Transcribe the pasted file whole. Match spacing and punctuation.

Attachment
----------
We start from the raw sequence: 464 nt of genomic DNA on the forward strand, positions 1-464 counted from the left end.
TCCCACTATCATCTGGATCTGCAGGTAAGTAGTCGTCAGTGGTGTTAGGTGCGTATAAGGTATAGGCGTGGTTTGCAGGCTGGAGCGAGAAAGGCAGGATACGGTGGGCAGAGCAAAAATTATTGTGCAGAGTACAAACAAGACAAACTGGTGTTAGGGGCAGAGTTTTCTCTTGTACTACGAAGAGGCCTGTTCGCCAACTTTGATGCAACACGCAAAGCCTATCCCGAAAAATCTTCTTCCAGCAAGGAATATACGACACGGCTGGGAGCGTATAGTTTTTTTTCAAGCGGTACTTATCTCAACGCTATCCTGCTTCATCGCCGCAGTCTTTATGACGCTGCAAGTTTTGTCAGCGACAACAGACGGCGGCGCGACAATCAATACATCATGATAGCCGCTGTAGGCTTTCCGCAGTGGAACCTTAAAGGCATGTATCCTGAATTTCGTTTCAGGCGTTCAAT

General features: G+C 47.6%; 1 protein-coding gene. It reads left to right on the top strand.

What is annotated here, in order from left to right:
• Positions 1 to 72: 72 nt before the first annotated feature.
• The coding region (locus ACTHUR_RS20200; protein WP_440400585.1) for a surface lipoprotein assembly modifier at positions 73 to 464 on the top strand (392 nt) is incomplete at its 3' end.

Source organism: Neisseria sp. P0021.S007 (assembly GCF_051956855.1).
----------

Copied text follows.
We start from the raw sequence: 464 nt of genomic DNA on the forward strand, positions 1-464 counted from the left end.
TCCCACTATCATCTGGATCTGCAGGTAAGTAGTCGTCAGTGGTGTTAGGTGCGTATAAGGTATAGGCGTGGTTTGCAGGCTGGAGCGAGAAAGGCAGGATACGGTGGGCAGAGCAAAAATTATTGTGCAGAGTACAAACAAGACAAACTGGTGTTAGGGGCAGAGTTTTCTCTTGTACTACGAAGAGGCCTGTTCGCCAACTTTGATGCAACACGCAAAGCCTATCCCGAAAAATCTTCTTCCAGCAAGGAATATACGACACGGCTGGGAGCGTATAGTTTTTTTTCAAGCGGTACTTATCTCAACGCTATCCTGCTTCATCGCCGCAGTCTTTATGACGCTGCAAGTTTTGTCAGCGACAACAGACGGCGGCGCGACAATCAATACATCATGATAGCCGCTGTAGGCTTTCCGCAGTGGAACCTTAAAGGCATGTATCCTGAATTTCGTTTCAGGCGTTCAAT

General features: G+C 47.6%; 1 protein-coding gene. It reads left to right on the top strand.

What is annotated here, in order from left to right:
• Positions 1 to 72: 72 nt before the first annotated feature.
• The coding region (locus ACTHUR_RS20200; protein WP_440400585.1) for a surface lipoprotein assembly modifier at positions 73 to 464 on the top strand (392 nt) is incomplete at its 3' end.

Source organism: Neisseria sp. P0021.S007 (assembly GCF_051956855.1).